Take the 2-minute tour ×
Mathematics Stack Exchange is a question and answer site for people studying math at any level and professionals in related fields. It's 100% free, no registration required.

Is the functional $F:H^{1}_{0}(\Omega) \longrightarrow \mathbb{R}$ given by \begin{equation} F(u) = \int_{\Omega} \langle (A_1(x)\chi_{\{u>0\}}+A_2(x)\chi_{\{u\le0\}}) \nabla u, \nabla u \rangle \, dx \end{equation} where $A_i,i=1,2$ is a matrix satisfying \begin{equation} \lambda |\xi|^2 \le \langle A_i(x) \xi,\xi \rangle \le \Lambda |\xi|^2, i=1,2. \end{equation} with $\lambda>0$ weak lower semicontinuous? I will appreciate any hint. Thank you.

share|improve this question
    
At this rate of setting bounties you are going to spend all your reputation pretty fast. More to the point: what is the dependence of $A_i$ on $x$: smooth, continuous, or just measurable? –  user31373 Aug 21 '12 at 1:08
    
Yf you get with just measurable, great. If not, you can assume $A_i$ Holder or what you need. In fact, this is a good question. What regularity on $A_i$ is possible to obtain a satisfactory answer? –  user29999 Aug 21 '12 at 1:19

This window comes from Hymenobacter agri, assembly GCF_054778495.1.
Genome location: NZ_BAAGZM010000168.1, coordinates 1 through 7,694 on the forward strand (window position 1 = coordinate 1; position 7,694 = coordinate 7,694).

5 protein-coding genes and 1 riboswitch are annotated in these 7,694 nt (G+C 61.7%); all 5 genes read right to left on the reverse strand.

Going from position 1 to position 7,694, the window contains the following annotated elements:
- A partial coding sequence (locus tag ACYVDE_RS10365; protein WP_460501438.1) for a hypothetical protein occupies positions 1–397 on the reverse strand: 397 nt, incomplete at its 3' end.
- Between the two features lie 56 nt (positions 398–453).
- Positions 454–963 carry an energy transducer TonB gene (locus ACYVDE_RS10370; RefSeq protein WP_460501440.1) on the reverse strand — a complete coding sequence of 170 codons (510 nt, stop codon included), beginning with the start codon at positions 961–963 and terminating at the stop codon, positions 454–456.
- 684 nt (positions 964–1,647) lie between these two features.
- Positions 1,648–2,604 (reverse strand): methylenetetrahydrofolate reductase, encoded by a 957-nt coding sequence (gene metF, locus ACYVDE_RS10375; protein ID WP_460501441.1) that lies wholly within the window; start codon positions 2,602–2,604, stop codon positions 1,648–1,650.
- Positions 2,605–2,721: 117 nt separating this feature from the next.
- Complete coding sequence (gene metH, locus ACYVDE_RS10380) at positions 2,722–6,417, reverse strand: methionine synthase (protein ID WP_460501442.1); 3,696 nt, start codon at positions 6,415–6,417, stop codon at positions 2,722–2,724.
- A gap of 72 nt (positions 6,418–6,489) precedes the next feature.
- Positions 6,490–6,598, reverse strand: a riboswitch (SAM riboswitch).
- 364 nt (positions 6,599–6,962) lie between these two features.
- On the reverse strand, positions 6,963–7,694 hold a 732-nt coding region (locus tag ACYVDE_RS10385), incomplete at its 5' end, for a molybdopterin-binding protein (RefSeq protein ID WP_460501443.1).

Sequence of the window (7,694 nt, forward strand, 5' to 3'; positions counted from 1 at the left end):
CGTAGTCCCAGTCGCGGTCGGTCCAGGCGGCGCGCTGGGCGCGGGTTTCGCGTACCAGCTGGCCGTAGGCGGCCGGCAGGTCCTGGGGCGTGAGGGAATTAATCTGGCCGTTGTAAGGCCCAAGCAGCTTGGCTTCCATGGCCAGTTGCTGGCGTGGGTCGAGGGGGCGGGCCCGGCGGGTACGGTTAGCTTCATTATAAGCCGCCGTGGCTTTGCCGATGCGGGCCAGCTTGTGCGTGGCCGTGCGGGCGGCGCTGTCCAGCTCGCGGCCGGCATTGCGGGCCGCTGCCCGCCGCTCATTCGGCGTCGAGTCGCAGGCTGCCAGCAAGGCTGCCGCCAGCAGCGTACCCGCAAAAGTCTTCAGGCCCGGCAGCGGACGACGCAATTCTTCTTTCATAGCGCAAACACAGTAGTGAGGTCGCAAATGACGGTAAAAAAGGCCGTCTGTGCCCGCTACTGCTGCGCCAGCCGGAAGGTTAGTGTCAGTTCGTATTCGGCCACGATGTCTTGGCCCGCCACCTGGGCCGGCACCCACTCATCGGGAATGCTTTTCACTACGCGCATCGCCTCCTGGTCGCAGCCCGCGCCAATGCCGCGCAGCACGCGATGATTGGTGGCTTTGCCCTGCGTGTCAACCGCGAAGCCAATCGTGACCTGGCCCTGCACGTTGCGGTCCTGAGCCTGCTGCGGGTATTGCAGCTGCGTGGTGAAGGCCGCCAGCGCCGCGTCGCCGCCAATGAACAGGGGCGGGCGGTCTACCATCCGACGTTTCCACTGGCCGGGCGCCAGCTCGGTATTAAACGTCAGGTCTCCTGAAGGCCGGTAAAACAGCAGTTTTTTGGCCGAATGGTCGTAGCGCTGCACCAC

Let's start with the simplest case: is $\int |\nabla u^+|^2$ weakly lower semicontinuous? –  user31373 Aug 21 '12 at 3:48
    
I think the answer is no in general. Let us say $\Omega$ is 2-dimensional, $A_1=1$, and $A_2=2$. Take $u$ to be nonpositive (or $u=0$ for concreteness), and $u_k=u+\phi_k$, where $\phi_k$ is an appropriately chosen positive function of height $1$, supported in a disk of radius $\varepsilon=1/k$. One can check that $u_k$ converges to $u$ weakly in $H^1$, but $F(u_k)$ stays strictly below $F(u)$. –  timur Aug 23 '12 at 4:00
    
On a more positive note, there maybe some hope for weak lower semicontinuity along minimizing sequences. The fact that $A_i$ are matrix functions complicates matters. Would it be worth studying what happens when $A_i$ are just constants? –  timur Aug 23 '12 at 4:04

Your Answer

 
discard

By posting your answer, you agree to the privacy policy and terms of service.

Browse other questions tagged or ask your own question.